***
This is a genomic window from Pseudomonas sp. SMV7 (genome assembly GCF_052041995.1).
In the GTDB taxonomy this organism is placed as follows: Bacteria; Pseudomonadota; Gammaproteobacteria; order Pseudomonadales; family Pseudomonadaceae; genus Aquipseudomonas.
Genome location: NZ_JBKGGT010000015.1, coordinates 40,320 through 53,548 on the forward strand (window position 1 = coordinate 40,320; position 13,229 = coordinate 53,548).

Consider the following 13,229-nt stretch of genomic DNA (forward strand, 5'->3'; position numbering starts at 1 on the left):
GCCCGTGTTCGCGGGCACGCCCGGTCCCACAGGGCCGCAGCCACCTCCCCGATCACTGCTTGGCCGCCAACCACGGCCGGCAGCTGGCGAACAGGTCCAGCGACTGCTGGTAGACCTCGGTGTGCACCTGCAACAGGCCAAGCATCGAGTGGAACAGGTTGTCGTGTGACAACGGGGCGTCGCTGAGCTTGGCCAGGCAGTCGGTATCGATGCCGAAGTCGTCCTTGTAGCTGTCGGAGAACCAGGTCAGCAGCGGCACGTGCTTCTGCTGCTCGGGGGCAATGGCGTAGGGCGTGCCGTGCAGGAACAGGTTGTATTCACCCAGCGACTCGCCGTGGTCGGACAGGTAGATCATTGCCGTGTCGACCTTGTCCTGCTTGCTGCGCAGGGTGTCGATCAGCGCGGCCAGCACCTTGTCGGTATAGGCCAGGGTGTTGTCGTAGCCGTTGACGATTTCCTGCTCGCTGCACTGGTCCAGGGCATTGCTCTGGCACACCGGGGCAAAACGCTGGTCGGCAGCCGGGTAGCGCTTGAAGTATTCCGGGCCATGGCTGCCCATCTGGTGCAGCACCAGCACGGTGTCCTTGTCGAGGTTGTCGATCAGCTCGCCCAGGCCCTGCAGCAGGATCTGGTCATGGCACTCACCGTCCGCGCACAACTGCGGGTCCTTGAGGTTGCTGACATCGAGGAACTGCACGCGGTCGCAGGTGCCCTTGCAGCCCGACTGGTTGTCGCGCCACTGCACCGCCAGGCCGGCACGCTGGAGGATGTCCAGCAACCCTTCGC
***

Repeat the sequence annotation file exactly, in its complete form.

This is a genomic window from Pseudomonas sp. SMV7 (genome assembly GCF_052041995.1).
In the GTDB taxonomy this organism is placed as follows: Bacteria; Pseudomonadota; Gammaproteobacteria; order Pseudomonadales; family Pseudomonadaceae; genus Aquipseudomonas.
Genome location: NZ_JBKGGT010000015.1, coordinates 40,320 through 53,548 on the forward strand (window position 1 = coordinate 40,320; position 13,229 = coordinate 53,548).

Consider the following 13,229-nt stretch of genomic DNA (forward strand, 5'->3'; position numbering starts at 1 on the left):
GCCCGTGTTCGCGGGCACGCCCGGTCCCACAGGGCCGCAGCCACCTCCCCGATCACTGCTTGGCCGCCAACCACGGCCGGCAGCTGGCGAACAGGTCCAGCGACTGCTGGTAGACCTCGGTGTGCACCTGCAACAGGCCAAGCATCGAGTGGAACAGGTTGTCGTGTGACAACGGGGCGTCGCTGAGCTTGGCCAGGCAGTCGGTATCGATGCCGAAGTCGTCCTTGTAGCTGTCGGAGAACCAGGTCAGCAGCGGCACGTGCTTCTGCTGCTCGGGGGCAATGGCGTAGGGCGTGCCGTGCAGGAACAGGTTGTATTCACCCAGCGACTCGCCGTGGTCGGACAGGTAGATCATTGCCGTGTCGACCTTGTCCTGCTTGCTGCGCAGGGTGTCGATCAGCGCGGCCAGCACCTTGTCGGTATAGGCCAGGGTGTTGTCGTAGCCGTTGACGATTTCCTGCTCGCTGCACTGGTCCAGGGCATTGCTCTGGCACACCGGGGCAAAACGCTGGTCGGCAGCCGGGTAGCGCTTGAAGTATTCCGGGCCATGGCTGCCCATCTGGTGCAGCACCAGCACGGTGTCCTTGTCGAGGTTGTCGATCAGCTCGCCCAGGCCCTGCAGCAGGATCTGGTCATGGCACTCACCGTCCGCGCACAACTGCGGGTCCTTGAGGTTGCTGACATCGAGGAACTGCACGCGGTCGCAGGTGCCCTTGCAGCCCGACTGGTTGTCGCGCCACTGCACCGCCAGGCCGGCACGCTGGAGGATGTCCAGCAACCCTTCGC